With that said, this article speculates that Tesla’s battery day will showcase advancement in every aspect of the spider-diagram, improving by 20 to 30-percent in every area. This in turn could lead to cheaper electric vehicles, better grid-based storage, and new innovations in transportation technology like an electric jet (more on that later). Whether it’s relationship with CATL is just coincidence or not, the fact remains that Tesla has been working on the capacity, efficiency, and longevity of its batteries for several years now, and if it has anything to reveal about a million-mile battery, September 22 seems like an ideal time to do so.
Rumor #4: Goodbye Cobalt
While it has been previously reported that China-based CATL does in fact have a million-mile battery ready for production, the company has not confirmed that production will be taking place at any Tesla factories. It has however, confirmed that it is working directly with Tesla to develop batteries that are completely free of cobalt. In addition to being expensive, cobalt is a rare, naturally occurring material on earth, associated with horrible mining practices involving the deaths of children. Clearly a market for alternative materials is needed, and Tesla appears to be figuring it out with CATL.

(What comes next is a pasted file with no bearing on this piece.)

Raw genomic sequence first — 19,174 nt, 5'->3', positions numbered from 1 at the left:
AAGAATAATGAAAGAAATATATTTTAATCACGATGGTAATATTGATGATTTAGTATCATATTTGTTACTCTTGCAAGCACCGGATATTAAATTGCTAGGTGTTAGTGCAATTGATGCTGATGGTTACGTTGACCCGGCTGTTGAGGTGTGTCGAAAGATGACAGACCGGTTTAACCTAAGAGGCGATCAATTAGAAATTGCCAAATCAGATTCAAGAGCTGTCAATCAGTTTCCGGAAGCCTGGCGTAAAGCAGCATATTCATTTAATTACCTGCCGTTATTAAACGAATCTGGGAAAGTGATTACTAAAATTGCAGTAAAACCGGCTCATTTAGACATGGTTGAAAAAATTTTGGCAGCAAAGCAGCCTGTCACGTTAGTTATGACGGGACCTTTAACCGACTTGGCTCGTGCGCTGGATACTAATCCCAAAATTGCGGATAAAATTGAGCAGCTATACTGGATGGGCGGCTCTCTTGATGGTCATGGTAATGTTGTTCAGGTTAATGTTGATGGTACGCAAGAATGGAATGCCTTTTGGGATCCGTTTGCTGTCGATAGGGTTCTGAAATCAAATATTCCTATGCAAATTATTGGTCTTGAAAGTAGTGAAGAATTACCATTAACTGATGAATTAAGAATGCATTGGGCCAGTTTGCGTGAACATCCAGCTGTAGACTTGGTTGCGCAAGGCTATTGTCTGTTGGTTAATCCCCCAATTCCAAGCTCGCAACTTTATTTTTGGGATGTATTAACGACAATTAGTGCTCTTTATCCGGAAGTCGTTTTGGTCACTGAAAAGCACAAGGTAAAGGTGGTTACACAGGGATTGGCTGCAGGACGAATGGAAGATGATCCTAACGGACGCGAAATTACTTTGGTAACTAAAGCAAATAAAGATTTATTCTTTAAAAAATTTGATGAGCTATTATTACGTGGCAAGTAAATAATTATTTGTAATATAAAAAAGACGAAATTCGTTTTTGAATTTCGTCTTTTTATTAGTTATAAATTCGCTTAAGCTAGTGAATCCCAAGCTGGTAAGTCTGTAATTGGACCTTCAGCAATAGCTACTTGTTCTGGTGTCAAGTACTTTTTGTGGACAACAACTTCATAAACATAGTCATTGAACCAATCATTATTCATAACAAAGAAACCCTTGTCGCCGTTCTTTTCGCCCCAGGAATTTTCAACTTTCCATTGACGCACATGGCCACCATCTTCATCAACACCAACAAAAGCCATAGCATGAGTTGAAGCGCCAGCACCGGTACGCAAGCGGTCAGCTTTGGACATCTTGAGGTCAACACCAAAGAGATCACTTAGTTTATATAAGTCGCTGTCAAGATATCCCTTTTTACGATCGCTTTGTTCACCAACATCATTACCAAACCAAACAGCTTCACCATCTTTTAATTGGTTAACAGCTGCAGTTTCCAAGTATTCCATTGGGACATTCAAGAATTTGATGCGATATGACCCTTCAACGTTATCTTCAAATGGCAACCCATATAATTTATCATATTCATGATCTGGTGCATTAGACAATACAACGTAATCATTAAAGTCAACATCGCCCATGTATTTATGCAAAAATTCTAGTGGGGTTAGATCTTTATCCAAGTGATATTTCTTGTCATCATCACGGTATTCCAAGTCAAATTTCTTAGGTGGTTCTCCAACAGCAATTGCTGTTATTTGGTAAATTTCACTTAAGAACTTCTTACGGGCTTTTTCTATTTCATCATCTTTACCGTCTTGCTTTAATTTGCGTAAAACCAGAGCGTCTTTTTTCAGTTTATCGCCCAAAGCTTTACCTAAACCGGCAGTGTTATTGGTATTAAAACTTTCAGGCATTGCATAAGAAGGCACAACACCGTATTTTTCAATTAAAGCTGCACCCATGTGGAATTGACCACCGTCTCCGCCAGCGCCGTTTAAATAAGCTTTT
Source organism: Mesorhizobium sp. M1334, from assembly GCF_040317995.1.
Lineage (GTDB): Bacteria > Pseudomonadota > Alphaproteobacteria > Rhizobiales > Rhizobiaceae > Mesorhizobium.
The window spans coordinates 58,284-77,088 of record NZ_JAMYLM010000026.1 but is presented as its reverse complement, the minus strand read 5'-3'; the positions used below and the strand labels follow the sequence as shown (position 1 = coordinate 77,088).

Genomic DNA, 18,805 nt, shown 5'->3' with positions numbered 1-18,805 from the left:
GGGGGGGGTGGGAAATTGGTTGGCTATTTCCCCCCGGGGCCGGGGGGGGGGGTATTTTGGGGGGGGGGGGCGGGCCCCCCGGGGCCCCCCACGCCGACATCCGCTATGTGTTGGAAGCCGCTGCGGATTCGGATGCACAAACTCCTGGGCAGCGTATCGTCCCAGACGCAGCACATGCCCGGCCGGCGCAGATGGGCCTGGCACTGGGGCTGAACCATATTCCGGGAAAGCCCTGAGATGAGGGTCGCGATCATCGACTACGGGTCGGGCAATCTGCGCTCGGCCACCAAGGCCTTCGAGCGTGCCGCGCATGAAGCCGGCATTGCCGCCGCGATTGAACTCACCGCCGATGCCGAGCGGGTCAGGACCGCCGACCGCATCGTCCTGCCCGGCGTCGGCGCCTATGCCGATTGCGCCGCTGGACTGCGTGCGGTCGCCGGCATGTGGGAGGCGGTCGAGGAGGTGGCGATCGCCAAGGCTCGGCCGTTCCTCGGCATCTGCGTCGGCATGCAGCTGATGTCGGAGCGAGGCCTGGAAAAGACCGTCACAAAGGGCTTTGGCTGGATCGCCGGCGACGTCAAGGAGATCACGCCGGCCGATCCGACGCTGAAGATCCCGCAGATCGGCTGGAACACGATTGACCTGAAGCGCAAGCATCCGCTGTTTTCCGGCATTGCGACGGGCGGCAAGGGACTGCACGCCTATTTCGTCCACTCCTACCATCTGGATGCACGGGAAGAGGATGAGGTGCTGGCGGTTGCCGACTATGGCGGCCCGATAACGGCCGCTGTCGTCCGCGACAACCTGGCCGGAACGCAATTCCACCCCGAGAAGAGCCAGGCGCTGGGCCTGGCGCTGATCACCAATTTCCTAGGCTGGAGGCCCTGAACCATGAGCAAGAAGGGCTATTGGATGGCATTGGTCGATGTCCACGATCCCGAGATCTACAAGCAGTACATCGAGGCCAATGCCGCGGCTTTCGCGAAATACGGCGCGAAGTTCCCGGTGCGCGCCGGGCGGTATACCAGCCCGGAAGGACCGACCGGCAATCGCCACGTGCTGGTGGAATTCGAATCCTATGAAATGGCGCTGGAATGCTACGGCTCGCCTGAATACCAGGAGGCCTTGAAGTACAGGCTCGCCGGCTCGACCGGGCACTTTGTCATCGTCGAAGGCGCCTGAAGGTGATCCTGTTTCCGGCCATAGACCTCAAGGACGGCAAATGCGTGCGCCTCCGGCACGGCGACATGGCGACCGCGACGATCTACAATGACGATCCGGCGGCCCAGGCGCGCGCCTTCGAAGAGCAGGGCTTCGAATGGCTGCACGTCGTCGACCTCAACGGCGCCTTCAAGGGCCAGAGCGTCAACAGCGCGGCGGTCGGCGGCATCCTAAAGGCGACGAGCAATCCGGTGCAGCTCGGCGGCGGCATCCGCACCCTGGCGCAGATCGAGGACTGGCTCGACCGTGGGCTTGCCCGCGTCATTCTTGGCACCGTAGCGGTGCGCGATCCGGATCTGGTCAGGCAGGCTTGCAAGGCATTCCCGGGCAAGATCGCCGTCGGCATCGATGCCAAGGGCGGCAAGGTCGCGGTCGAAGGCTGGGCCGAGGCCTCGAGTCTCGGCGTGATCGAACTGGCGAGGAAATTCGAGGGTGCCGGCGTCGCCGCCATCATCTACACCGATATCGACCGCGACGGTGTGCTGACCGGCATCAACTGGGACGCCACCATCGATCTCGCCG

According to CNET, rumors circulating suggest that the two battery manufacturers are focused on lithium-iron phosphate batteries as an alternative to cobalt. The report suggests the two have already engaged in talks to use CATL’s ‘cell-to-pack’ technology to counteract the missing cobalt, increasing both energy density and range. The rumors also suggest these lithium-iron phosphate batteries would roll out in China first, but there’s a chance Tesla might have something up its sleeve for its own vehicles, or at least some more insight to share regarding its use of cobalt come battery day.